Kodu is a kid friendly software that gives young children the power to design video games with an easy to use, visual programming language. Educational tools that teach programming skills to children are now becoming more popular and increasingly more valuable, giving the younger generation a head start in a world where technology is one of the fastest growing job fields.

Microsoft Enables Kids to Create Their Own Video Games with Kodu

The free PC Kodu download and the $5 version from the XBOX marketplace both have an XBOX controller interface where kids can sculpt and decorate landscapes and add objects like buildings, lakes and trees. Children will also learn to populate their game world with interactive characters, and even develop other game aspects such as gameplay and scoring systems.

The Imagine Cup

Microsoft’s tech competition, The Imagine Cup, has been participated in by over 1.65 million college students from over 190 countries over the last decade. In previous years of The Imagine Cup, the contest was focused solely on college students developing their own software and technology solutions from the ground up.

This year, with the launch of Kodu, Microsoft is adding another category to the competition. Children from ages of 9 to 18 can now also compete in the Imagine Cup by creating a game or interactive story based on the competition’s theme, “Water & People”, for a chance to win cash, prizes and even grants for college. The category will be split into two age groups, (9-12 and 13-18). International finalists will be provided with a free trip to Russia to take part in the finals being held in St. Petersburg.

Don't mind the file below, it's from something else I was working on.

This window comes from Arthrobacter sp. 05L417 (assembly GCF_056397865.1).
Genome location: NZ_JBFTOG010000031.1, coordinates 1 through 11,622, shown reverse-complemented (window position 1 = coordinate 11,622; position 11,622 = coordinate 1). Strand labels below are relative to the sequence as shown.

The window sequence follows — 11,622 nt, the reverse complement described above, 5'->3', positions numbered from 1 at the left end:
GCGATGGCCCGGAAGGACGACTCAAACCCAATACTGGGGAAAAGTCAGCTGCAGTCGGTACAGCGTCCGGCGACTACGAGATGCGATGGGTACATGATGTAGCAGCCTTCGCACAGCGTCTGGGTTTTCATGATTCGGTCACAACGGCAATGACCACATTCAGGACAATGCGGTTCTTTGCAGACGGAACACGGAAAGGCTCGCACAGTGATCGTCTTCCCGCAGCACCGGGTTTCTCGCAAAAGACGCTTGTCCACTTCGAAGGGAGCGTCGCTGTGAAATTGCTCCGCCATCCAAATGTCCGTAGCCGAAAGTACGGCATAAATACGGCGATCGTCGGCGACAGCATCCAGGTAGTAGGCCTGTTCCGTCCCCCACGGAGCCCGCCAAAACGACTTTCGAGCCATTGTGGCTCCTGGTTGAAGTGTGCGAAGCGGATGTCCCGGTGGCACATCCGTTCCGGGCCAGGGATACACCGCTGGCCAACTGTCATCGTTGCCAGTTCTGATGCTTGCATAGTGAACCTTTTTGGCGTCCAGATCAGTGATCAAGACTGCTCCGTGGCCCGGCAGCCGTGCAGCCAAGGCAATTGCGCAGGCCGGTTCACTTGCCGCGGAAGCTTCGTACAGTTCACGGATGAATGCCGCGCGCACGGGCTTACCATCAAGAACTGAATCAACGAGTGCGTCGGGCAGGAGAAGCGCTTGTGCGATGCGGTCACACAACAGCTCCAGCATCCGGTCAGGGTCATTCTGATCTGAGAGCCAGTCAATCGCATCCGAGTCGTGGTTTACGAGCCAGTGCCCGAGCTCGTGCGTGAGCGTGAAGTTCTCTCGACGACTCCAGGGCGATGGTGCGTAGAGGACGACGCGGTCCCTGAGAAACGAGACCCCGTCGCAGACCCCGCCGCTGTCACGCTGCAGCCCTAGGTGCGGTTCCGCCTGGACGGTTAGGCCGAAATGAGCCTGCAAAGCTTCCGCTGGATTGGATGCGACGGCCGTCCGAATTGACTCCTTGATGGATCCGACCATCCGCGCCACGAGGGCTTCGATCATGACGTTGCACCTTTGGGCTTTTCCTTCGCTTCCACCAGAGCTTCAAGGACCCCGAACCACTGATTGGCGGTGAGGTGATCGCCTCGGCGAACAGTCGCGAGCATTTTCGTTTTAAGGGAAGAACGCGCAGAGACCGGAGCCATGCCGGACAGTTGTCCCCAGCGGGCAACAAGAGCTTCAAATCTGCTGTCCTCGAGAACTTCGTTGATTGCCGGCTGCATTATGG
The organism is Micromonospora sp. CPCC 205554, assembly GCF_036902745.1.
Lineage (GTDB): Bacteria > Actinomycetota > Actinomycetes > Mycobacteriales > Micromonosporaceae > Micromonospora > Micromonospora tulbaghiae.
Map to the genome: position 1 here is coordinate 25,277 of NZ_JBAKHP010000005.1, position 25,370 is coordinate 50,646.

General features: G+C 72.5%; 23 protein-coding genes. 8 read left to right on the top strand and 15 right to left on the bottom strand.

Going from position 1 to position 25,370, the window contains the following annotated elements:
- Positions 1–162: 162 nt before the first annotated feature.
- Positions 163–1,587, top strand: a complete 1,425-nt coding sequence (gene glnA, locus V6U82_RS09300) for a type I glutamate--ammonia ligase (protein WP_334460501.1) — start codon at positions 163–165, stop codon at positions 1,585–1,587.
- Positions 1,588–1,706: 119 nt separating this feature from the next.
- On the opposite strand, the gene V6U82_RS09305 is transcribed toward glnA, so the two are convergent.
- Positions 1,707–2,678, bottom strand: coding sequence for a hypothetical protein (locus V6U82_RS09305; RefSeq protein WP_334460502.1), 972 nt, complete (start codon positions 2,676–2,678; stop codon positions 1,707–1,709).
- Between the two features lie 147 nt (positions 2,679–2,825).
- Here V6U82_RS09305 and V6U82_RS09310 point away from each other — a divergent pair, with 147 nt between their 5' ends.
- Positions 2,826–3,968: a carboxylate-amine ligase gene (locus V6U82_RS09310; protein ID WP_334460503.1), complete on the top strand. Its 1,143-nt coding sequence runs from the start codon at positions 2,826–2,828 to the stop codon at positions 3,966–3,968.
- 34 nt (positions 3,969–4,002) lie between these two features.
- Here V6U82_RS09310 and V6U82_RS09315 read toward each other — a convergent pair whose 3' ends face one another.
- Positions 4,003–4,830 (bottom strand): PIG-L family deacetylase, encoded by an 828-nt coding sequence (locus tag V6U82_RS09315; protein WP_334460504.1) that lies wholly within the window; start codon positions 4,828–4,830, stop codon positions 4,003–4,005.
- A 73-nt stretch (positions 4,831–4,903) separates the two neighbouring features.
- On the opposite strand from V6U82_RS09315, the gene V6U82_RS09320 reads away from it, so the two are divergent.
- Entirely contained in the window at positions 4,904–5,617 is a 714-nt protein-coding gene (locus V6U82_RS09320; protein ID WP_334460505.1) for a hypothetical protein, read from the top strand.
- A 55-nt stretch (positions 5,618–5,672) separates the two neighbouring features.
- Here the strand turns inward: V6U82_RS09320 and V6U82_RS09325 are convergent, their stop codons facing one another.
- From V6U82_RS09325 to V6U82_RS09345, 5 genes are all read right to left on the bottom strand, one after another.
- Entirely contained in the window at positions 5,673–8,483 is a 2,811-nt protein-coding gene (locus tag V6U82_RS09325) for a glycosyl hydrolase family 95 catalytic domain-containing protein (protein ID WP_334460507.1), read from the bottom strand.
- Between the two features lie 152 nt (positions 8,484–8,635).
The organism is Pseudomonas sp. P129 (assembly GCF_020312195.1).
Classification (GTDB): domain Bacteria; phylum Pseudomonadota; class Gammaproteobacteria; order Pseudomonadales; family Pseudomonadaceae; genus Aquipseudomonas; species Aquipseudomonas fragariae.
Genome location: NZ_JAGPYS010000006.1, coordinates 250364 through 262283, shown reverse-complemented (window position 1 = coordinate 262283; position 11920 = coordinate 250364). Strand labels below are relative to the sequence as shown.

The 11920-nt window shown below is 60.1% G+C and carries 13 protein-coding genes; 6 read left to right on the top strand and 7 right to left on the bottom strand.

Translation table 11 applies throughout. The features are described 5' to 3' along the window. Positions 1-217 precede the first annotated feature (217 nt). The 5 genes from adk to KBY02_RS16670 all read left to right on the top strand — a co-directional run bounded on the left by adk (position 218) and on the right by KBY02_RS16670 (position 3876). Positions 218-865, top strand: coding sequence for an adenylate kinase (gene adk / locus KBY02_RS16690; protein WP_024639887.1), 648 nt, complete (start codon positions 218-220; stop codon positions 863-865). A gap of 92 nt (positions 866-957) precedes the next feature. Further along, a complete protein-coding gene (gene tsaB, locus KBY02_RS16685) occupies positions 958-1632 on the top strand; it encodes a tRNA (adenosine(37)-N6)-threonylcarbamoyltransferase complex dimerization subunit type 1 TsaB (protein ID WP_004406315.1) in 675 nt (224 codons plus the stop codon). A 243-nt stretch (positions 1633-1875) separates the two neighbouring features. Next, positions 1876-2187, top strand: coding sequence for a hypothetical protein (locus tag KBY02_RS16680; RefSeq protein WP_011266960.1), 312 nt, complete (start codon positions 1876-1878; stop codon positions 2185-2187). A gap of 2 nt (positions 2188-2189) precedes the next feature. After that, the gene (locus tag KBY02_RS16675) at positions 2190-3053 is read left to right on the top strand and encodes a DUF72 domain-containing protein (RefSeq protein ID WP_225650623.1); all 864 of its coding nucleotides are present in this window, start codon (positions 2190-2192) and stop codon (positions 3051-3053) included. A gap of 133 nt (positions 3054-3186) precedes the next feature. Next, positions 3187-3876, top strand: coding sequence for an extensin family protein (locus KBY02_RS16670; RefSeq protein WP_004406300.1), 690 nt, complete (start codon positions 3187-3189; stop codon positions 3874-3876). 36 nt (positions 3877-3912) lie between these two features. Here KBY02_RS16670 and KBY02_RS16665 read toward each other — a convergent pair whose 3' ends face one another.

Kodu’s Features and Teaching Tools

Microsoft describes the many aspects of the software on the Kodu website. The company describes Kodu as a rich tool for narrative creation and storytelling which lets children experience programming as a creative medium. The program also develops children’s critical thinking skills and introduces the logic and problem solving skills needed for programming.

With children’s wild running imaginations, it should be fascinating to see the results of the competition.

[Image via kodulab]